GLSEN’s Biennial National School Climate Survey Shows Students Still Lack School-Based Supports, for many LGBTQ Secondary Students, Despite Positive Effect on School Climate for LGBTQ Students
MASSACHUSETTS–GLSEN today released state-level data from its benchmark National School Climate Survey, which shows that U.S. secondary schools are slowly improving but remain hostile environments for many lesbian, gay, bisexual, transgender and queer (LGBTQ) students.
The biennial survey, which began in 1999, found that harassment and discrimination negatively affect LGBTQ students’ educational outcomes and mental health. The research also confirmed that lower levels of harassment and better educational outcomes are related to the presence of school-based supports: LGBTQ-inclusive anti-bullying policies, LGBTQ-inclusive curriculum, supportive educators and Gay-Straight Alliances (GSAs).
For Massachusetts specifically, the report found:
- The vast majority of LGBTQ students in Massachusetts regularly heard anti-LGBTQ remarks. Many also regularly heard school staff make homophobic remarks (10 percent) and negative remarks about someone’s gender expression (29 percent).
- Most LGBTQ students in Massachusetts had been victimized at school.Of those, the majority (61 percent) never reported the incident to school staff. Only 39 percent of those students who reported incidents said it resulted in effective staff intervention.
- Many LGBTQ students in Massachusetts reported discriminatory policies or practices at their school.Nearly half (42 percent) experienced at least one form of discrimination at school during the past year. In Massachusetts, three in five transgender students (61 percent) were unable to use the school restroom that aligned with their gender identity.
- Many LGBTQ students in Massachusetts did not have access to in-school resources and supports.Less than a quarter (23 percent) attended a school with a comprehensive anti-bullying/harassment policy; only two in five (41 percent) had access to an LGBTQ-inclusive curriculum. However, 85 percent could identify six or more supportive school staff, and more than eight in 10 (83 percent) had access to a GSA or similar student club.
“This research makes clear that many LGBTQ students in Massachusetts are still lacking safe and inclusive schools,” said Dr. Joseph Kosciw, GLSEN’s Chief Research and Strategy Officer. “Leaders in Massachusetts must work to change this by supporting GSAs, creating and implementing policies that specifically protect LGBTQ students, providing professional development that helps educators support LGBTQ students and increasing access to curriculum that positively depicts LGBTQ people, history and events.”
State snapshots for 30 states can be found at www.glsen.org/statesnapshots. To access infographics, an executive summary and the complete GLSEN National School Climate Survey report, visit www.glsen.org/nscs.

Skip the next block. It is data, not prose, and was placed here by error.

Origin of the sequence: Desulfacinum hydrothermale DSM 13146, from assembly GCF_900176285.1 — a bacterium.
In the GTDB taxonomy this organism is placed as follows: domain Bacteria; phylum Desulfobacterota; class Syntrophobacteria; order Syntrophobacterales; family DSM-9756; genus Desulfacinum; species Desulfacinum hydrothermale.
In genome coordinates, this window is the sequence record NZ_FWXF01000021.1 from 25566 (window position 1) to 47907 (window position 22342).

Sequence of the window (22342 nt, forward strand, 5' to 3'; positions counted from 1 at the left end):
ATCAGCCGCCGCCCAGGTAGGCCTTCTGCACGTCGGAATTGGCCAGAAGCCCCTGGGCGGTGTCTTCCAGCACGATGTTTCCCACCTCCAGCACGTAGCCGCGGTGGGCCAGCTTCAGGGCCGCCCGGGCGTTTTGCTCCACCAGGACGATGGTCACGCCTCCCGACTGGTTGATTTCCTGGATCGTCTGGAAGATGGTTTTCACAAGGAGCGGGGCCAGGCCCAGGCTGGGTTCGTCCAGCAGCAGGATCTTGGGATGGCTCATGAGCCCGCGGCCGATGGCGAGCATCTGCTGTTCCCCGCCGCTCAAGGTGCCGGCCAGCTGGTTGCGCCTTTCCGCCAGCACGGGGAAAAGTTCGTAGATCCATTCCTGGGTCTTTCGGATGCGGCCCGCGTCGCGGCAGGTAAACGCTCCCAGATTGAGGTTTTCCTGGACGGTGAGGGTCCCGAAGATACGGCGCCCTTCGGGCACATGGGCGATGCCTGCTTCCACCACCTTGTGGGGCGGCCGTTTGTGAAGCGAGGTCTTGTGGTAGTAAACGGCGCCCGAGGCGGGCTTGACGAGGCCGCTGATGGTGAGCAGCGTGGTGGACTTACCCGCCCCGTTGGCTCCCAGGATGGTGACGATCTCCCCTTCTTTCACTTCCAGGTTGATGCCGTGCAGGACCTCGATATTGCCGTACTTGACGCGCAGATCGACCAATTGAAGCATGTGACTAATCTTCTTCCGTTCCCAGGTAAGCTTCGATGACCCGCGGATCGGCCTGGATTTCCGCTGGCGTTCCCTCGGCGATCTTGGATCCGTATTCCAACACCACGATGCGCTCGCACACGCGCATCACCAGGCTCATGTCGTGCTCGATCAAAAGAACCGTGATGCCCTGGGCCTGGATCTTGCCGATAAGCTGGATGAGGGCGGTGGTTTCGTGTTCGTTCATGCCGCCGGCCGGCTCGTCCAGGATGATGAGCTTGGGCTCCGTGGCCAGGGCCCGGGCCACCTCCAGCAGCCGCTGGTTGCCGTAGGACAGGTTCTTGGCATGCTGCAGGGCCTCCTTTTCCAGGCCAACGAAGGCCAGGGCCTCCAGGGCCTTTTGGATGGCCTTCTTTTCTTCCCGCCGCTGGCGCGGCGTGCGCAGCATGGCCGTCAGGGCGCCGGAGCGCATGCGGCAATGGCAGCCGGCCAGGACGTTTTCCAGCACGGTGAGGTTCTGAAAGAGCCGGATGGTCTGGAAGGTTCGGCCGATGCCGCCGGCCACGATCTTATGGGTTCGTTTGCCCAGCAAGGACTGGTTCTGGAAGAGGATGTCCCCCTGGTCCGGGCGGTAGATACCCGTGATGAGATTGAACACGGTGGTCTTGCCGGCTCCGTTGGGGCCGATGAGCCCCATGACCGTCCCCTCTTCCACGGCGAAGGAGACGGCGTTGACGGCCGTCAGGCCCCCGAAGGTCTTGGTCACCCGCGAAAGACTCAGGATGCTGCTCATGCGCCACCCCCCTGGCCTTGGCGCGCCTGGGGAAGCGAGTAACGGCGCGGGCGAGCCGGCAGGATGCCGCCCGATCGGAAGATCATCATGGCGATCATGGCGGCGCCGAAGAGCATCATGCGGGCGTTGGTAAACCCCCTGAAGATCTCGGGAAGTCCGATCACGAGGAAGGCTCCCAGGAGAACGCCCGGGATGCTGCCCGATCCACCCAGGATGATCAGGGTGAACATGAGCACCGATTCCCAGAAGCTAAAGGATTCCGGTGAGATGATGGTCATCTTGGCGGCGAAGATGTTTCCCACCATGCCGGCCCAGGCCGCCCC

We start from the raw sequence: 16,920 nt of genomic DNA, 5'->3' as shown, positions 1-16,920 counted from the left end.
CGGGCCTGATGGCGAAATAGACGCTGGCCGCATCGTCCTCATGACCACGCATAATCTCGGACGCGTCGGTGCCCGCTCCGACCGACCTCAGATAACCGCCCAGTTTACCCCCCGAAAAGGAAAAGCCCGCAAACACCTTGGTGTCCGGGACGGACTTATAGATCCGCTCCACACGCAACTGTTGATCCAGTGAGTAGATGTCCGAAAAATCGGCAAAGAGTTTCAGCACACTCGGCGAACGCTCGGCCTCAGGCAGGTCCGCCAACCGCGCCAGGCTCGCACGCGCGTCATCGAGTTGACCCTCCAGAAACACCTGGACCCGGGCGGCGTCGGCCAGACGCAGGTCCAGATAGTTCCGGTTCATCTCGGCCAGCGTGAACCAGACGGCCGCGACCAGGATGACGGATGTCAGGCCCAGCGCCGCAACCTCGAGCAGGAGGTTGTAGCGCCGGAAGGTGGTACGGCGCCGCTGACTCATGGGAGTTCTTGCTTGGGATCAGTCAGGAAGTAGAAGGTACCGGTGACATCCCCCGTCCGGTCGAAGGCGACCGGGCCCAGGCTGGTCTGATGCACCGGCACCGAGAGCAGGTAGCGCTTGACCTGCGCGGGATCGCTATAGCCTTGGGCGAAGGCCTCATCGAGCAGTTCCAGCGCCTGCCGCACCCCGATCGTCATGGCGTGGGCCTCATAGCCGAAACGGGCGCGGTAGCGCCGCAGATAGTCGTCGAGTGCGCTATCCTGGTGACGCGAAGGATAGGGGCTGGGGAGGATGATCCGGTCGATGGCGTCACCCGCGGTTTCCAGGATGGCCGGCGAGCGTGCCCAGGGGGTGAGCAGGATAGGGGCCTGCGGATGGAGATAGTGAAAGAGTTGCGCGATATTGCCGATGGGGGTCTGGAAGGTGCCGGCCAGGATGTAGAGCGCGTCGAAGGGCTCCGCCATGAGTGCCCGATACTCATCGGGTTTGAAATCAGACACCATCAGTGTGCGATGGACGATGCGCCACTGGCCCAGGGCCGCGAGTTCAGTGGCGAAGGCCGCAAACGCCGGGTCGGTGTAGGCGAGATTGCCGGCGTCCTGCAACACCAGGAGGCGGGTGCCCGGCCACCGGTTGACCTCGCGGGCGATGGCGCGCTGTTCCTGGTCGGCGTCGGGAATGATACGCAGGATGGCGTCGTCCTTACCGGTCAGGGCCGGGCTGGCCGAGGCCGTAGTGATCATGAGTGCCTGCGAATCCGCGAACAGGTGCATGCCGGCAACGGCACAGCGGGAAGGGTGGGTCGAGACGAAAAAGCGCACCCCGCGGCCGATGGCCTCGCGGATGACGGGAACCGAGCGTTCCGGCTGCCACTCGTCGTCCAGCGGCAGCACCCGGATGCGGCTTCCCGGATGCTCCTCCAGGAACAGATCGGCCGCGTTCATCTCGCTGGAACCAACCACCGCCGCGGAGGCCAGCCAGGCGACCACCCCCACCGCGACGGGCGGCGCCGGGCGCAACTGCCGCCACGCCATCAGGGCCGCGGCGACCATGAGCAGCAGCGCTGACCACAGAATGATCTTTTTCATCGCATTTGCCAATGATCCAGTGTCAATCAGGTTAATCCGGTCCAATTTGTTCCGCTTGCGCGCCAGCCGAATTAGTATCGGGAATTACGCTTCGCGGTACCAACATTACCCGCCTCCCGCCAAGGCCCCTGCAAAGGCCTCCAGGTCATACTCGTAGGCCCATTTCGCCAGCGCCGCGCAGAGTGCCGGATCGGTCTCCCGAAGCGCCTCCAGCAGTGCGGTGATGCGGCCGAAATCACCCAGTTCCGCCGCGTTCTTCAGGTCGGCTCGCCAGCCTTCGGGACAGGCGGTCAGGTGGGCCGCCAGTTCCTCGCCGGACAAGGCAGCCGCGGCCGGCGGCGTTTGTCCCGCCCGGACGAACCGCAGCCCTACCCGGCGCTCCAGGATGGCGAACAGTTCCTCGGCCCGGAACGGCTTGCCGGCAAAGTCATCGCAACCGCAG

The Mass. Snapshot Report
School-based supports such as comprehensive anti-bullying/harassment policies, school personnel who are supportive of LGBTQ students, Gay-Straight Alliances, and LGBT-inclusive curricular resources can positively affect school climate for LGBTQ students. Findings from the 2015 National School Climate Survey demonstrate that students attending schools with these resources and supports report more positive school experiences, including lower victimization and absenteeism and higher academic achievement.
Given the high percentages of LGBTQ students in Massachusetts who experience harassment at school and the limited access to key resources and supports that can have a positive effect on their school experiences, it is critical that Massachusetts school leaders, education policymakers, and other individuals who are obligated to provide safe learning environments for all students take the following steps:
- Implement comprehensive school anti-bullying/harassment policies;
- Support Gay-Straight Alliances;
- Provide professional development for school staff on LGBTQ student issues; and
- Increase student access to LGBT-inclusive curricular resources.
These actions can move us toward a future in which all students in Massachusetts will have the opportunity to learn and succeed in school, regardless of sexual orientation, gender identity, or gender expression.
GLSEN champions safe and affirming schools for all students. We envision a world in which every child learns to respect and accept all people, regardless of sexual orientation, gender identity, or gender expression. Each year, GLSEN programs and resources reach tens of thousands of K-12 schools across the United States, and our network of chapters brings GLSEN’s expertise to their local communities. GLSEN’s progress and impact have won support for our work at all levels of education in the United States and sparked an international movement to ensure equality for LGBTQ students and respect for all in schools. For more information on GLSEN’s policy advocacy, student leadership initiatives, public education, research and educator training programs, please visit glsen.org.